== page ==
The idea of Malgorzata Gula, an architecture graduate from the Wroclaw University of Technology, looks into the future—she proposes using part of the reclaimed areas of the Belchatow Lignite Mine and giving them back to nature and tourists. The concept presented is also a futuristic, ecological hotel that could be built in about a hundred years.
The presented project is a master's thesis done under the supervision of Dr. Elżbieta Grodzka. Małgorzata Gula's concept was shortlisted for PWr's competition for the Best Graduate and Undergraduate in 2022.
Architecture is a tool for social dialogue, it submits the architect's vision to the users. This dialogue extends more broadly and encompasses the relationship between the building and the environment, thus placing it in a specific context. It can be considered that the context defines architecture and in some way organizes and creates spatial order. One can distinguish between historical, spatial, functional or environmental context. In the case presented here, the context of time is of the greatest importance.Re-development of the post-mining area will be possible no sooner than in a hundred years, so I took a futuristic direction in presenting the concept," explains the author.
The project introduces greenery into the post-mining area
© Małgorzata Guła
the future of post-mining areas
The student chose the post-mining area of the Belchatow Lignite Mine, located in the Kleszczow municipality area, as the area of the study. This location is mainly associated with industrial production, which does not attract tourists. In the future, after the end of mining activities, the land is to be returned to man and nature. As Malgorzata Guła says—the largest open pit in Poland will be flooded, the dumps will be forested, and where tippers used to run, sports enthusiasts will appear. In summer—water sports, and in winter—skiers. This long-term process creates conditions for considering visions of the architecture of the future.
The hotel consists of three levels
© Malgorzata Gula
Vincent Callebaut, Stefano Boeri and Gaudi were inspirations during my work on the project. Their work manifests the desire to design buildings that are self-sufficient in terms of energy, through the use of solutions related to cooling the building, obtaining electricity and managing rainwater and gray water. The use of greenery, both aesthetically and ecologically, also plays an important role, the author says.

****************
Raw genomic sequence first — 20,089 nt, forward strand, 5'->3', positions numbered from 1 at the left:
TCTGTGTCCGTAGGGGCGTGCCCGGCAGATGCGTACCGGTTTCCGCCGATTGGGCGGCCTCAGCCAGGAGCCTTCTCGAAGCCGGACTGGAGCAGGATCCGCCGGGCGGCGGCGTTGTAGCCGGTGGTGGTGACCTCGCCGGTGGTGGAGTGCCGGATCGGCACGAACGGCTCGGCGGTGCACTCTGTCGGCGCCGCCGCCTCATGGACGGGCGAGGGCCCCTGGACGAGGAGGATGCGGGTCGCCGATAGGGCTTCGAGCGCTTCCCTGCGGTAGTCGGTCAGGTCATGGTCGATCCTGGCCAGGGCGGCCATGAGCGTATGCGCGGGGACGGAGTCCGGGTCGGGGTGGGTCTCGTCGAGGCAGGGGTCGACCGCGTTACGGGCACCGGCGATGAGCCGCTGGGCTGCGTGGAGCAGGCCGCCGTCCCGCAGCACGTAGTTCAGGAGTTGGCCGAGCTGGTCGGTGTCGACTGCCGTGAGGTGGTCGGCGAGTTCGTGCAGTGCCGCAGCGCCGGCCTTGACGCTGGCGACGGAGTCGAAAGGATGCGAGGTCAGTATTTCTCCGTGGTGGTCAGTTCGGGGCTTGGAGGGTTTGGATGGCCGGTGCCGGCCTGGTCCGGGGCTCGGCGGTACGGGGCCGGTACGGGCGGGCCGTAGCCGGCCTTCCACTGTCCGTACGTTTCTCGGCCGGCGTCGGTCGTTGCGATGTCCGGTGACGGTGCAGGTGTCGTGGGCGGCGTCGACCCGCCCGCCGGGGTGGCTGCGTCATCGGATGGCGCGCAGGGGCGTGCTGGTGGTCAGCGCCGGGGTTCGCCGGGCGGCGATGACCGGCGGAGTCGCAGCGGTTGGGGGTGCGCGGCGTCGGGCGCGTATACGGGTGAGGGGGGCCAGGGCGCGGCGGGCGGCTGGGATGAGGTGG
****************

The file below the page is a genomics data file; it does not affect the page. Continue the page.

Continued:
Małgorzata Gula's basic assumption was the concept of sustainable development of the land after lignite mining, which will allow further development of the entire region. The author also took into account the creation of an attractive place for tourists of supra-regional range.
The author included greenhouse pavilions, recreational gazebos and a brine graduation tower
© Małgorzata Guła
Currently, the area resembles a desolate, cosmic landscape, which should be transformed and adapted to the needs of future users. The project is not only a vision of a futuristic space for vacationers, it also includes greenhouses, sensory gardens, orchards—in other words, places conducive to the return of animals. My concept envisions the use of renewable energy sources (photovoltaic trees on the roof of the building and wind turbines throughout the designed area) and environmentally friendly building materials. It also provides for places to collect rainwater so that it can be reused to irrigate the vegetation, the designer explains.
All these solutions are intended to compensate for the environmental damage caused by the mine's activities.
The author has placed photovoltaic trees on the roof
© Małgorzata Guła
Quite a design challenge for the author, was to design a solid that refers to both the history of the site and future activities related to changing the site's function. As Małgorzata Guła says, her object has an unusual form, which she tried to fit into the surroundings. She wanted the building's facade to refer to the movement of waves rising on the water, shapes reminiscent of power plant chimneys and tree trunks. The lump of the hotel may bring to mind a space base—the rounded lines of the panels frame the undulating balconies and columns.
The lump of the hotel may bring to mind a space base
© Malgorzata Guła
With its form, the building directs the viewer's gaze to three important axes—the power plant, the lake and the high green areas. Around it, rainwater-collecting greenhouse pavilions, recreational gazebos and a brine graduation tower have been distributed. Looking ahead, the designer introduced an airstrip and parking for personal drones. The complex also offers traditional contact with nature—there is a fire pit, retention ponds with aquatic greenery, sensory gardens and a fruit orchard.
small architecture around the hotel
© Malgorzata Guła
In the concept presented here, I tried to propose ways to compensate for environmental losses while meeting the needs of future users of the facility. It is my proposal to create a building that will be a place of temporary stay for tourists and a garden that will become a home for animals. During the design process, I paid attention to technological progress and adapted to current technical requirements," concludes Malgorzata Gula.